Once again, Windows to the Universe will be at the upcoming NSTA meeting in Anaheim, California April 6 - 8, 2006. Events include:April 6
"Bring Writing and Reading into Your Earth Science Classroom: Innovative Assessment Ideas" 8 - 9 am, Hilton Anaheim, California C;
"Something in the Air! Exploring the Science of Weather and Climate with NCAR" 9:30 - 10:30 am, Hilton Anaheim, Carmel;
"Classroom Tools to Explore the Past, Present, and Future of Climate Change" 2:00 - 3:00 pm, Hilton Anaheim, Laguna.
"WALLS (Water, Air, Land, Life, and Space) Workshop" 9:30 - 10:30 am, Anaheim Convention Center, Room 304C;
"NESTA Share-a-Thon I" 9:30 - 10:30 am, Hilton Anaheim, Pacific C;
"NESTA Share-a-Thon II" 11:00 am - 12:00 pm, Hilton Anaheim, Pacific C.
"NESTA/NAGT Joint Share-a-Thon" 9:30 - 10:30 am, Hilton Anaheim, Pacific C. More detail about our events at NSTA is available on our schedule. Please drop by and visit us at one of our events!
We've added lots of new information about atmospheric chemistry to the web site while preparing for the MILAGRO campaign. Did you know that nitrogen (78%) and oxygen (20%) are the two main constituents of our planet's atmosphere? We've also created new pages about many other important atmospheric gases. These include:
These pages touch upon topics related to Earth's atmosphere in "Content Standard D: Earth and Space Science" (grades K-4; grades 5-8; grades 9-12) in the National Science Education Standards. Several of them, especially the pages about air pollutants, are also relevant to "Content Standard F: Science in Personal and Social Perspectives" ( grades K-4; grades 5-8; grades 9-12).
We have collected a number of educational activities that deal with air pollution, smog, ozone and studying the atmosphere.
We also have a collection of interesting activities for Kids. Have your students take a look!
Remember each of these pages has 3 levels - use the button bar at the top to change levels!
What are Megacities? How do the impact our global environment? How do they impact our health? Windows to the Universe team is very excited in being part of the upcoming project MILAGRO! This is a great opportunity to study communities development and how their quality of air impacts everything, including buildings! Let's learn more about this "invisible" threat. Let's learn more about Megacities.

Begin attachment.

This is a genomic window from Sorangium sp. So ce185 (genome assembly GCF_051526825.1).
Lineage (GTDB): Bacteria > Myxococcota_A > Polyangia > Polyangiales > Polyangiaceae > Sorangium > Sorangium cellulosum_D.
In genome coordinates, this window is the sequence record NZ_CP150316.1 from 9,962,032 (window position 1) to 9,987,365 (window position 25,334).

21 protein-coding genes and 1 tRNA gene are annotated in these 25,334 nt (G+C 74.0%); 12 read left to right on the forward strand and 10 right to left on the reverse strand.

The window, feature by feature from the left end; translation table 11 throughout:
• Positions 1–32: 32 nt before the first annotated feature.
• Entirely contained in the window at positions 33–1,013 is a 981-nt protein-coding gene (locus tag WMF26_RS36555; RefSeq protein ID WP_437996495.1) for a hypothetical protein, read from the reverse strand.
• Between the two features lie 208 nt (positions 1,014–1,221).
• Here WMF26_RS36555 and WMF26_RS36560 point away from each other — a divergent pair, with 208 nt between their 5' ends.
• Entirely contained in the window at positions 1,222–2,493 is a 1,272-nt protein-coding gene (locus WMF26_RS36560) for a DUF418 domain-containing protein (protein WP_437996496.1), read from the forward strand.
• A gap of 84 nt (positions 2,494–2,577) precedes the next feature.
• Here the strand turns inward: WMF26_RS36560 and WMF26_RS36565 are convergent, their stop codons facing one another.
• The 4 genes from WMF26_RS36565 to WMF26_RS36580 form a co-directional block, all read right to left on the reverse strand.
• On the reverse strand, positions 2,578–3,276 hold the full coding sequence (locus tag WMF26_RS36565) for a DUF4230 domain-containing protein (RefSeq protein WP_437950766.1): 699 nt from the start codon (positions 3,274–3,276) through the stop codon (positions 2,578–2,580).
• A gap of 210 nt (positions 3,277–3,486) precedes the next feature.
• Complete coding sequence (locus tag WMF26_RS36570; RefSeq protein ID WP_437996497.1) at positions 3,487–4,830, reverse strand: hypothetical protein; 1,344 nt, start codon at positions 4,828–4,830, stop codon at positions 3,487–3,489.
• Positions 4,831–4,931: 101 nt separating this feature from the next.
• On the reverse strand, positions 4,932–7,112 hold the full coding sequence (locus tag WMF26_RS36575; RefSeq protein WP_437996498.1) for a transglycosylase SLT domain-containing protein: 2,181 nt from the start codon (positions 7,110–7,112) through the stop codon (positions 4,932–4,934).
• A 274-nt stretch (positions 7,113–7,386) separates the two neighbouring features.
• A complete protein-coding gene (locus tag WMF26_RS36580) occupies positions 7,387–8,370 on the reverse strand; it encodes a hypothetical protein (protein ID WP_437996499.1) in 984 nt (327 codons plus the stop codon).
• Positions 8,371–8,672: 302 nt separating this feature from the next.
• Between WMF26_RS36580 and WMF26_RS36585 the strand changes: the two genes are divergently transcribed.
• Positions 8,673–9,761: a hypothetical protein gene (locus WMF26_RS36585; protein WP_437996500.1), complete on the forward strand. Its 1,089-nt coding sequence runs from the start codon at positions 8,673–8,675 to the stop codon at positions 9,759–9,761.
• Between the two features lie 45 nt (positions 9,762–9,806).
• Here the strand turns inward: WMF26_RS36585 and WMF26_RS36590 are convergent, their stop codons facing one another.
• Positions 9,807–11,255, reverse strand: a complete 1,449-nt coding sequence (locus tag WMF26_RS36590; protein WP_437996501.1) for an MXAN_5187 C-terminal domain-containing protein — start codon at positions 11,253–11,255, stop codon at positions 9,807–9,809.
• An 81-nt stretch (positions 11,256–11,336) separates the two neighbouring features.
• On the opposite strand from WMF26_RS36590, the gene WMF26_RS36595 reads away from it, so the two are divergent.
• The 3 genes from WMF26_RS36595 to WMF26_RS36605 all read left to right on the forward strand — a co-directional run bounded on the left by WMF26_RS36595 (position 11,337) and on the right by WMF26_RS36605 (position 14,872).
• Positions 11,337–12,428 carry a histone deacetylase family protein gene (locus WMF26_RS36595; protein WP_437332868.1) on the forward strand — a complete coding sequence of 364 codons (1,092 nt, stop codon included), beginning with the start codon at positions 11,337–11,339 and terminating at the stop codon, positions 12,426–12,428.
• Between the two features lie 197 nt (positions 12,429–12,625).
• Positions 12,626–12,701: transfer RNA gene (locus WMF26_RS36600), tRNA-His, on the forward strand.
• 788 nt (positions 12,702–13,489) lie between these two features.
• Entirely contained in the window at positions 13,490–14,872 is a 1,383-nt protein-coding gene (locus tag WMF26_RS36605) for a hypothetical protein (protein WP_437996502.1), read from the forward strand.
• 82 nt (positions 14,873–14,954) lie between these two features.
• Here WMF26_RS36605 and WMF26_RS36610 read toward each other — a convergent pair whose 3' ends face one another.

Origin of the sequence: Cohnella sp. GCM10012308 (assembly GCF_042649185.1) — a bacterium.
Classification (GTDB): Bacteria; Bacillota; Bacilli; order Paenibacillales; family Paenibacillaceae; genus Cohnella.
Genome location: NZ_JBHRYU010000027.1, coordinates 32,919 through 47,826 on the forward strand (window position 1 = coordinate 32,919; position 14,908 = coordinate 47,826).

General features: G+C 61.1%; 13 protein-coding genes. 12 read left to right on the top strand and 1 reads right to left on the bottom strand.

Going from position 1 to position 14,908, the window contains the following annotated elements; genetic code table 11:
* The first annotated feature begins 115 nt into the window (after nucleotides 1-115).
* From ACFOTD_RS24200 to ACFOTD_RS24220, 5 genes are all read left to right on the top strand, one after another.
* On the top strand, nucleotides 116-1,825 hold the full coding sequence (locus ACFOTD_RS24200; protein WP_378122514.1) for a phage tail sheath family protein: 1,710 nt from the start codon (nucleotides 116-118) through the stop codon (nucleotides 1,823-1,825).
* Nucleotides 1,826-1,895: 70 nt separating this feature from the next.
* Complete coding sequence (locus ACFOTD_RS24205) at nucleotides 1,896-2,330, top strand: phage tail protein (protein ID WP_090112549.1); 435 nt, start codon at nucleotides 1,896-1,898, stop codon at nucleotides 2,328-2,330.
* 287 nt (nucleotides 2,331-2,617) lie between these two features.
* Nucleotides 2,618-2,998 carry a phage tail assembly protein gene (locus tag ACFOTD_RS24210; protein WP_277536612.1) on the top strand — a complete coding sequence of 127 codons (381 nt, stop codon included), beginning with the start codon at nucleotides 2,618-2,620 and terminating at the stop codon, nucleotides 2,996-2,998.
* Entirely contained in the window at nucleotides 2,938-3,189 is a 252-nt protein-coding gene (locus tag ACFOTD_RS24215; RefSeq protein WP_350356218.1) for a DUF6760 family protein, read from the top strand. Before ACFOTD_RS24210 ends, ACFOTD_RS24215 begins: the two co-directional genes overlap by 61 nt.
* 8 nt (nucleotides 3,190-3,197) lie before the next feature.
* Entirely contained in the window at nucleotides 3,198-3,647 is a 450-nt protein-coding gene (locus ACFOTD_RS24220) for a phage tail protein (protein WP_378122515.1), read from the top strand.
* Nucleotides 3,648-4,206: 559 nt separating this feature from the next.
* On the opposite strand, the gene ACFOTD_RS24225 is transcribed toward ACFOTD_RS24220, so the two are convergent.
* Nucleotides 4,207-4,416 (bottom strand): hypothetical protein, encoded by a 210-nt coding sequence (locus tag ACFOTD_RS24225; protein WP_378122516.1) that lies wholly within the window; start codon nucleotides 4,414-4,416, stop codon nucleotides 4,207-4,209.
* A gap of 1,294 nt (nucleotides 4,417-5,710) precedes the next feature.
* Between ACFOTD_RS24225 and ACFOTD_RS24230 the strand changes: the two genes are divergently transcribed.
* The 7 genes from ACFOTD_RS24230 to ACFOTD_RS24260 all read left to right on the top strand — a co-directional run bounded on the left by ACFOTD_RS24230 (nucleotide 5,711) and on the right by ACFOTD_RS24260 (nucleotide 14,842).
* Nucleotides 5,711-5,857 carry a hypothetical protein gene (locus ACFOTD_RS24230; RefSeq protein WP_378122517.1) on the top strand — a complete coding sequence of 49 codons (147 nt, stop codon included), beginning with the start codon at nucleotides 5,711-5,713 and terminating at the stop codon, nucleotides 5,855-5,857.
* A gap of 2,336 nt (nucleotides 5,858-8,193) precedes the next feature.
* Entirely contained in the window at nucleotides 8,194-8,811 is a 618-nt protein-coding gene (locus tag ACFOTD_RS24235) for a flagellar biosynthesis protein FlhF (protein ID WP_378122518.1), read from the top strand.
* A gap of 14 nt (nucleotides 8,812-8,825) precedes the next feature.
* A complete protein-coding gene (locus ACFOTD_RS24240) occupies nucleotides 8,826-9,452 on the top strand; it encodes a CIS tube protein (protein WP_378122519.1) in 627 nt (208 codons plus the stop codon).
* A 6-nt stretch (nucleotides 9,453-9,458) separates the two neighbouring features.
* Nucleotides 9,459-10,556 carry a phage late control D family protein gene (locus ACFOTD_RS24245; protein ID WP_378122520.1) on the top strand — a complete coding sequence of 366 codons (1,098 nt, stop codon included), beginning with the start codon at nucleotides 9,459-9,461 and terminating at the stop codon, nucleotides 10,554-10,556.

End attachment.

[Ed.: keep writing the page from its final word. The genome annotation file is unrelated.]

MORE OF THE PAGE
During MILAGRO campaign, several scientists, teachers and graduate students will be sending us "Postcards from the Field". The postcards will describe scientists' daily research work. Check back often to follow the campaign as it goes on!
Did you know that in addition to being ugly, air pollution can cause illnesses, damage crops, and even dissolve buildings? As part of the MILAGRO campaign, we have posted a series of pages that introduces students to air pollution.
In addition to an overview, there are pages describing different types of pollutants, such as particulate matter, tropospheric ozone, and volatile organic compounds. Since one of the primary objectives of the campaign is to study how air pollution travels through the atmosphere, we have also included a page on transport mechanisms.
(Dennis Ward is the educational technologist for UCARís Office of Education and Outreach and an astronomer. He also teaches geographic information science at the University of Denver.)
Solar Eclipse Webcast
On March 29th a total solar eclipse will be visible from parts of Africa. Scientists from the University of Cape Coast in Ghana will be webcasting live video coverage of this event. Windows to the Universe will be a mirror site for the webcast. Check this page in late March for information about the eclipse webcast. The video will also highlight science being done at various locations throughout Africa.
GLOBE at Night, March 22-29
GLOBE at Night is the first international event of its kind designed to observe and record the visible stars as a means of measuring light pollution in a given location. Participation is open to anyone - anywhere in the world - who can get outside and look skyward during the week of March 22-29, 2006.
This is an excellent activity for families and student groups, and requires no special training or instruction. Participation is free. The GLOBE at Night web site provides all the information needed to participate, including guides for teachers, students, and parents. Spread the word and help us reach our goal of 5,000 observations from around the world!